6. Marco Del Negro & Domenico Giannone & Marc P. Giannoni & Andrea Tambalotti, 2017. "Safety, Liquidity, and the Natural Rate of Interest," Brookings Papers on Economic Activity, Economic Studies Program, The Brookings Institution, vol. 48(1 (Spring), pages 235-316.
    7. Eo, Yunjong & Lie, Denny, 2018. "Changes in the Inflation Target and the Comovement between Inflation and the Nominal Interest Rate," Working Papers 2018-02, University of Sydney, School of Economics, revised May 2020.
    8. Hampl, Mojmir & Havranek, Tomas, 2018. "Central Bank Capital as an Instrument of Monetary Policy," EconStor Preprints 176828, ZBW - Leibniz Information Centre for Economics.
    9. Nakata, Taisuke & Ogaki, Ryota & Schmidt, Sebastian & Yoo, Paul, 2019. "Attenuating the forward guidance puzzle: Implications for optimal monetary policy," Journal of Economic Dynamics and Control, Elsevier, vol. 105(C), pages 90-106.
    10. Giuseppe Ferrero & Marco Gross & Stefano Neri, 2019. "On secular stagnation and low interest rates: Demography matters," International Finance, Wiley Blackwell, vol. 22(3), pages 262-278, December.
    11. Janice C. Eberly & James H. Stock & Jonathan H. Wright, 2019. "The Federal Reserve’s Current Framework for Monetary Policy: A Review and Assessment," NBER Working Papers 26002, National Bureau of Economic Research, Inc.
    12. Gauti Eggertsson & Sergey K. Egiev & Alessandro Lin & Josef Platzer & Luca Riva, 2020. "A Toolkit for Solving Models with a Lower Bound on Interest Rates of Stochastic Duration," Working Papers 2020-14, Brown University, Department of Economics.
    13. Eo, Yunjong & Kang, Kyu Ho, 2020. "The effects of conventional and unconventional monetary policy on forecasting the yield curve," Journal of Economic Dynamics and Control, Elsevier, vol. 111(C).
    14. Hills, Timothy S. & Nakata, Taisuke & Schmidt, Sebastian, 2019. "Effective lower bound risk," European Economic Review, Elsevier, vol. 120(C).
    15. repec:cpr:ceprdp:14161 is not listed on IDEAS
    16. Sarah Drought & Roger Perry & Adam Richardson, 2018. "Aspects of implementing unconventional monetary policy in New Zealand," Reserve Bank of New Zealand Bulletin, Reserve Bank of New Zealand, vol. 81, pages 1-22, May.
    17. Michal Franta, 2018. "The likelihood of effective lower bound events," BIS Working Papers 731, Bank for International Settlements.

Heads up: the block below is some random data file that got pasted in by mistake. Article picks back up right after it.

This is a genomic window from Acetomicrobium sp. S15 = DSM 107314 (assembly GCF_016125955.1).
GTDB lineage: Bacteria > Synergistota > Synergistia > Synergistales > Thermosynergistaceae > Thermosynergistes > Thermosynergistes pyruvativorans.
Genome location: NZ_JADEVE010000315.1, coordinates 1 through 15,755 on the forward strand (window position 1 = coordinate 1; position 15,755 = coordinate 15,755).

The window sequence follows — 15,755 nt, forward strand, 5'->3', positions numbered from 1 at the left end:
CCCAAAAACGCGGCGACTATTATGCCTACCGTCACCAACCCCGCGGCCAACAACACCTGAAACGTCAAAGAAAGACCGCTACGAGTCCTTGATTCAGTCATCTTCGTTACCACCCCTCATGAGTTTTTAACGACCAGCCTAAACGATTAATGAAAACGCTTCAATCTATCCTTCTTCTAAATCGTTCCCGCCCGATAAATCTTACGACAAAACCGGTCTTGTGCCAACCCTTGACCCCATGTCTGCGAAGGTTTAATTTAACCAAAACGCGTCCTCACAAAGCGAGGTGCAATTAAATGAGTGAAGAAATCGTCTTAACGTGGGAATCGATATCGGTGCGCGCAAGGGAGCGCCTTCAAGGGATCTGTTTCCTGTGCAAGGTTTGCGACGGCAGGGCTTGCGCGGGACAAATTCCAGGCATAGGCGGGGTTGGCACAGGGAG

18. Thomas M. Mertens & John C. Williams, . "What to expect from the lower bound on interest rates: evidence from derivatives prices," Staff Reports, Federal Reserve Bank of New York.
    19. repec:cpr:ceprdp:14142 is not listed on IDEAS
    20. Heinrichs, Katrin & Wagner, Helmut, 2019. "Positive trend inflation and the Phillips curve – A tale of two slopes and various impulse responses," The North American Journal of Economics and Finance, Elsevier, vol. 47(C), pages 283-307.
    21. Dimitris Malliaropulos & Petros Migiakis, 2018. "Quantitative easing and sovereign bond yields: a global perspective," Working Papers 253, Bank of Greece.
    22. Yakov Ben-Haim & Jan Willem van den End, 2019. "Fundamental uncertainty about the natural rate of interest: Info-gap as guide for monetary policy," DNB Working Papers 650, Netherlands Central Bank, Research Department.
    23. Ernest Gnan & Claudia Kwapil & Maria Teresa Valderrama, 2018. "Monetary policy after the crisis: mandates, targets, and international linkages," Monetary Policy & the Economy, Oesterreichische Nationalbank (Austrian Central Bank), issue Q2/18, pages 8-33.
    24. Corbisiero, Giuseppe, 2018. "Monetary policy regimes and the lower bound on interest rates," Economic Letters 6/EL/18, Central Bank of Ireland.
    25. John C. Williams, 2017. "Preparing for the Next Storm: Reassessing Frameworks and Strategies in a Low R-star World," FRBSF Economic Letter, Federal Reserve Bank of San Francisco.

    More about this item

    Keywords

    Interest rates; Model comparison; Monetary policy;

    JEL classification:

    • E52 - Macroeconomics and Monetary Economics - - Monetary Policy, Central Banking, and the Supply of Money and Credit - - - Monetary Policy
    • E58 - Macroeconomics and Monetary Economics - - Monetary Policy, Central Banking, and the Supply of Money and Credit - - - Central Banks and Their Policies